Two of Oregon’s newest legislators have decided to seek fresh terms.

State Reps. Ben Unger (D-Hillsboro) and Joe Gallegos (D-Hillsboro) were elected to two-year terms in 2012, and both believe their work with the Oregon Legislature is unfinished.

Unger, who filed the necessary paperwork Jan. 22 to run for another two-year term in Salem, said he is prepared for the new challenge.

“We’ve only just begun to start solving the big problems I ran on — fixing public school funding and continuing to build up our rural economy,” Unger said. “I’d like to think I have an important voice in leading decision on these challenges.”

As of Jan. 27, Unger has drawn at least one opponent in the 29th Legislative District race.

Mark Richman, a deputy district attorney with Washington County, filed to run for Unger’s seat Jan. 12.

“I’ve always been driven by a desire to make the world around me a better place,” Richman said. “I believe taking an approach that promotes fairness, freedom, and flexibility in how our government works will help us get more jobs for Oregonians, schools that better prepare our children for the future and safer communities.”

Richman said he believes Unger is vulnerable.

“He’s led the charge from an extreme wing of the Legislature to put an end to the incentives that have brought family-wage jobs to our county,” Richman said. “Our prosperity leads to stable funding for strong schools and transportation infrastructure. Ben Unger’s efforts to take that away in order to pander to statewide government employee unions are unconscionable. We can’t have stable funding for schools without a robust economy, and we can’t have a competitive work force without world-class education for our kids.”

Unger said he believes he can help make Oregon a better place for all its citizens.

“I am running again because I have dedicated my life to making Oregon the best place it can be,” Unger said. “We have a lot of work left to get to perfection, and I want to devote my next two years, if elected, to fighting for a world class education for our kids and supporting an economy that will create middle class jobs for all Oregonians. It’s not going to be easy to achieve these goals, but it wouldn’t be worth doing if it was easy.”

A common view

Gallegos said he regards Unger as an important partner in the legislative process, and he pointed out the two legislators share a common view on many key issues.

“It’s been a pleasure to serve with Rep. Unger throughout our first year in the Oregon House,” Gallegos said. “We share a deep commitment to Oregon’s schools, and I’m looking forward to continuing our work to deliver better results for all students in Washington County and throughout our state.”

Gallegos, who represents the 30th Legislative District, is being challenged by Republican Dan Mason, who also lives in Hillsboro. Mason, who filed Dec. 16, said he believes voters are hungry for a new approach.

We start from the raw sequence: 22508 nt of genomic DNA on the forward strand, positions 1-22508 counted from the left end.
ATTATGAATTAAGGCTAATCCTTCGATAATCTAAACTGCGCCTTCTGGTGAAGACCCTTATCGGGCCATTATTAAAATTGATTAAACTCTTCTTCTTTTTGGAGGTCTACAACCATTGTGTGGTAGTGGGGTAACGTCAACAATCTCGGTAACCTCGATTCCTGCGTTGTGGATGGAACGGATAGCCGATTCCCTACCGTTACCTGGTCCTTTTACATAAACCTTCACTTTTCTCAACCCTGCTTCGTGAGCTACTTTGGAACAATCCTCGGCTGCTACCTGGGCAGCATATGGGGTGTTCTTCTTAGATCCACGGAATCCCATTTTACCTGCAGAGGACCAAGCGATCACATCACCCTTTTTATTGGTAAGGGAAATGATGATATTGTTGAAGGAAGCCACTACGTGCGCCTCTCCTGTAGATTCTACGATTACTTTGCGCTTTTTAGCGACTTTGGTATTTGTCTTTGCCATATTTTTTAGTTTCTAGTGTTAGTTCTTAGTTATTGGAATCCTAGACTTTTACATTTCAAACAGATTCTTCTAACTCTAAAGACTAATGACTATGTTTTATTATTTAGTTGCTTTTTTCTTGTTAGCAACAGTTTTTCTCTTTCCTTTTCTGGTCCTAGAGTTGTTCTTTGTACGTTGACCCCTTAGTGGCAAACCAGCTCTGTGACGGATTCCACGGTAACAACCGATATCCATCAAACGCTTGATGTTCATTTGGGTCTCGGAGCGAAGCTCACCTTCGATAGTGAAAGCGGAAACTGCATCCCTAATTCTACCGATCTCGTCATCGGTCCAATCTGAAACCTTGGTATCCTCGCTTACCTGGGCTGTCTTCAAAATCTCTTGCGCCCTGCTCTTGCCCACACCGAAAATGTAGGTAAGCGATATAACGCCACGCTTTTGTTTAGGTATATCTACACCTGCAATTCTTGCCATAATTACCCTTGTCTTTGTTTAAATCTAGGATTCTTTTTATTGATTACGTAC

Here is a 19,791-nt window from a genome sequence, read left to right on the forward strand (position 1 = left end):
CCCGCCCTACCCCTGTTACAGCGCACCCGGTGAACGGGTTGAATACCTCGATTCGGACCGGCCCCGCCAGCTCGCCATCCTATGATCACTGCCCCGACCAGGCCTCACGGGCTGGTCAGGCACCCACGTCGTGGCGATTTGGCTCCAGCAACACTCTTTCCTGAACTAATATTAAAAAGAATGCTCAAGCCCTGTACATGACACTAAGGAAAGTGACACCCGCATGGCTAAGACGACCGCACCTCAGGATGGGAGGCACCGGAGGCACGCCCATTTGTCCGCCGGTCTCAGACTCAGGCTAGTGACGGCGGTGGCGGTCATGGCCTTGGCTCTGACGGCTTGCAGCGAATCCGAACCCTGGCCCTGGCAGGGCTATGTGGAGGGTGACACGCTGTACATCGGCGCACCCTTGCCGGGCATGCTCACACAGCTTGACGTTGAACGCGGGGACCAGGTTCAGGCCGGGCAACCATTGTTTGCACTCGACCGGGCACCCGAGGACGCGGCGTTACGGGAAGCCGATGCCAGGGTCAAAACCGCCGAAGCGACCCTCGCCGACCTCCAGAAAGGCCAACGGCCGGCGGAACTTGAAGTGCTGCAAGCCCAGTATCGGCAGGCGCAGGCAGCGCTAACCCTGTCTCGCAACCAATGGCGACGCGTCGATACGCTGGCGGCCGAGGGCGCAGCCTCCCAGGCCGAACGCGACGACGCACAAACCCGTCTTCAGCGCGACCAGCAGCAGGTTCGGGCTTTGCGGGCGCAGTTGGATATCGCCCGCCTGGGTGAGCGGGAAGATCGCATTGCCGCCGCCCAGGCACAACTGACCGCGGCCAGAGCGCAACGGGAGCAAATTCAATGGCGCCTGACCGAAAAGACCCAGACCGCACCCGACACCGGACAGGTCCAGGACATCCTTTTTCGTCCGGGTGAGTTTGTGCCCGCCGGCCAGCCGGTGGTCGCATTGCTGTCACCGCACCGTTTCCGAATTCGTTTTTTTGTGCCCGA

“I think most people feel helpless when it comes to their government,” Mason said. “At one time, our political process was a two-way conversation between elected officials and their constituents. Today it seems we only hear from our leaders after the fact — once taxes have gone up, services have been cut or something has been regulated or banned. I’m here to change that.”

Win or lose, Mason said he would not be outworked.

“I’m looking forward to knocking on doors for the next nine months, asking the people of Hillsboro what they want out of our state government,” he said.

Gallegos has not yet filed the required paperwork to get on the ballot, but the deadline to file for a legislative office is not until March 11, and a spokesman for Gallegos said there is no doubt he will seek a second term.

“We’ve been swamped prepping for February — Joe always prioritizes his legislative responsibilities over campaign work — but we will be filing,” said Danielle Winterhalter, legislative aide for Rep. Gallegos. “In terms of re-election, right now Joe is focused on developing policies for the 2014 session that will bolster schools, put Oregonians back to work, and support our local economy. We’re having a great time gearing up for February.”

In two other area legislative races appearing on the 2014 ballot, state Sen. Bruce Starr (R-Hillsboro), who has served in the Oregon Legislature since 1999, filed Jan. 7 to run for another four-year term in the Senate, where he represents the 15th Senate District. As of Jan. 28, no one had filed to oppose Sen. Starr.

Also seeking another term is state Sen. Betsy Johnson (D-Warren), whose 16th Senate District represents parts of Banks and Forest Grove. Johnson filed Sept. 18, 2013, to run for a third term. To date, no one has filed to run against Johnson.

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